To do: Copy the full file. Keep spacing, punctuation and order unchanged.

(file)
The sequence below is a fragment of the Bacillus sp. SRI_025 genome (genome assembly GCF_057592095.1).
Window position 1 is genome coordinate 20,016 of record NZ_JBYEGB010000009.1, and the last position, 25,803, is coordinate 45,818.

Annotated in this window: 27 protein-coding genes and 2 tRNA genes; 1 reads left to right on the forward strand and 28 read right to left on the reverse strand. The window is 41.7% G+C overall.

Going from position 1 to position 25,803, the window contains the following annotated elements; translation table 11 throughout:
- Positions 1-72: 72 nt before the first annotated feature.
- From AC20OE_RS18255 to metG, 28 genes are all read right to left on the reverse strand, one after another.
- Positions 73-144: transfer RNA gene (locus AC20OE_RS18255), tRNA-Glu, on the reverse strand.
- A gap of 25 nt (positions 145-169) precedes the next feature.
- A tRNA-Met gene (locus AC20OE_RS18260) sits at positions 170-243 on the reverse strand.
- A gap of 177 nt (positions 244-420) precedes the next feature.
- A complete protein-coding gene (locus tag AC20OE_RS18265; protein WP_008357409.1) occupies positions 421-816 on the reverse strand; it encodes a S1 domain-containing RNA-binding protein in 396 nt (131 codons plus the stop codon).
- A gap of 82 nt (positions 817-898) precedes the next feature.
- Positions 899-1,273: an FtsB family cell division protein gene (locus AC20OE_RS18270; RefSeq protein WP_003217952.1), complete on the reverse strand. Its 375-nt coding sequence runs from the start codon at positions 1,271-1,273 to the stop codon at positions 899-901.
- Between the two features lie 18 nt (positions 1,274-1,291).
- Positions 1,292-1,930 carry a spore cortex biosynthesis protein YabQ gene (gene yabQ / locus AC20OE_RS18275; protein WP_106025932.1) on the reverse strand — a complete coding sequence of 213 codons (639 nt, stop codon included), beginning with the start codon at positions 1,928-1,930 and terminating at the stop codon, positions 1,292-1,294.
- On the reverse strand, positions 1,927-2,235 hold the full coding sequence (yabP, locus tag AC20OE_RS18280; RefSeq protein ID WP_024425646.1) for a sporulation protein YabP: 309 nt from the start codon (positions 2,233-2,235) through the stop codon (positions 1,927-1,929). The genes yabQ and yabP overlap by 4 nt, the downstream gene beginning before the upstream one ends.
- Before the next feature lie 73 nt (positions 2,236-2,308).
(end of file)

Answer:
The sequence below is a fragment of the Bacillus sp. SRI_025 genome (genome assembly GCF_057592095.1).
Window position 1 is genome coordinate 20,016 of record NZ_JBYEGB010000009.1, and the last position, 25,803, is coordinate 45,818.

Annotated in this window: 27 protein-coding genes and 2 tRNA genes; 1 reads left to right on the forward strand and 28 read right to left on the reverse strand. The window is 41.7% G+C overall.

Going from position 1 to position 25,803, the window contains the following annotated elements; translation table 11 throughout:
- Positions 1-72: 72 nt before the first annotated feature.
- From AC20OE_RS18255 to metG, 28 genes are all read right to left on the reverse strand, one after another.
- Positions 73-144: transfer RNA gene (locus AC20OE_RS18255), tRNA-Glu, on the reverse strand.
- A gap of 25 nt (positions 145-169) precedes the next feature.
- A tRNA-Met gene (locus AC20OE_RS18260) sits at positions 170-243 on the reverse strand.
- A gap of 177 nt (positions 244-420) precedes the next feature.
- A complete protein-coding gene (locus tag AC20OE_RS18265; protein WP_008357409.1) occupies positions 421-816 on the reverse strand; it encodes a S1 domain-containing RNA-binding protein in 396 nt (131 codons plus the stop codon).
- A gap of 82 nt (positions 817-898) precedes the next feature.
- Positions 899-1,273: an FtsB family cell division protein gene (locus AC20OE_RS18270; RefSeq protein WP_003217952.1), complete on the reverse strand. Its 375-nt coding sequence runs from the start codon at positions 1,271-1,273 to the stop codon at positions 899-901.
- Between the two features lie 18 nt (positions 1,274-1,291).
- Positions 1,292-1,930 carry a spore cortex biosynthesis protein YabQ gene (gene yabQ / locus AC20OE_RS18275; protein WP_106025932.1) on the reverse strand — a complete coding sequence of 213 codons (639 nt, stop codon included), beginning with the start codon at positions 1,928-1,930 and terminating at the stop codon, positions 1,292-1,294.
- On the reverse strand, positions 1,927-2,235 hold the full coding sequence (yabP, locus tag AC20OE_RS18280; RefSeq protein ID WP_024425646.1) for a sporulation protein YabP: 309 nt from the start codon (positions 2,233-2,235) through the stop codon (positions 1,927-1,929). The genes yabQ and yabP overlap by 4 nt, the downstream gene beginning before the upstream one ends.
- Before the next feature lie 73 nt (positions 2,236-2,308).